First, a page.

For two solid days, cable TV news has been jabbering about the Republican Party's gloomy demographics–its voters are white, older, and male–and populations trends are against it.
In an article at the Nieman Journalism Lab, Ken Doctor, the newspaper industry analyst and author of the Newsonomics blog and book, writes that 88% of Mitt Romney's votes came from white voters, "yet the white vote declined to 72 percent of the total vote, down two points in four years and 11 points in 20 years."
But Doctor's article is not about the election; it's about the newspaper business. After reviewing the election demographics, he stops when he comes across a Politico headline saying, "GOP soul-searching: Too old, too white, too male?" And then it hits him:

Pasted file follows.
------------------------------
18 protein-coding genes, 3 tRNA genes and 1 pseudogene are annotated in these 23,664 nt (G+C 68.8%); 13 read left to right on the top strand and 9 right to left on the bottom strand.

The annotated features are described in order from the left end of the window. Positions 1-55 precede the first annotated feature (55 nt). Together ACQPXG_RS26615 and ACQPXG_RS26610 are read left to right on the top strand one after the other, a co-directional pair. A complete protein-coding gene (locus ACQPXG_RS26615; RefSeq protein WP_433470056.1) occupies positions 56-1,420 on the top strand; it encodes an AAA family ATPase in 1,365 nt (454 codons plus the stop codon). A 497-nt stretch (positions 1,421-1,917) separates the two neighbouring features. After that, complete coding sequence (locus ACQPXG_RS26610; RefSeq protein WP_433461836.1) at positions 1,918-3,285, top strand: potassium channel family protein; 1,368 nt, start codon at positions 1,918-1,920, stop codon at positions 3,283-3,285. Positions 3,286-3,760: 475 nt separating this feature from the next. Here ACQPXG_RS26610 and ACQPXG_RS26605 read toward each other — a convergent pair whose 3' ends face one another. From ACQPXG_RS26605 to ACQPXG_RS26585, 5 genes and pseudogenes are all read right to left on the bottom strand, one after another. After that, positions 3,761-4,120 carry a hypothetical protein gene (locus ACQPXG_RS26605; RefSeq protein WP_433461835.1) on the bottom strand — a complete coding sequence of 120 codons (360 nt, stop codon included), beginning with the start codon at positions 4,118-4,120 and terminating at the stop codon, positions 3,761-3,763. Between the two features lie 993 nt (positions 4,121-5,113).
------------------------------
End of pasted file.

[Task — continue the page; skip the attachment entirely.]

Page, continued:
Around noon Wednesday, I started hearing a voice inside my election-addled head: Where else had I seen numbers like these? Where had I heard that Politico description? Who else was getting a really good market share of a smaller and smaller slice of the population?
"Ah, yes," he writes. "The newspaper industry."
He continues: "The print audience — the audience that still responsible for 80 percent or more of almost all newspaper companies’ revenue — strongly parallels the Romney vote in almost every category: age, ethnicity, and gender. Older, White, and male."
Doctor analyzes the stats in some detail, and thinks a bit about what newspapers and journalists should do to respond to that.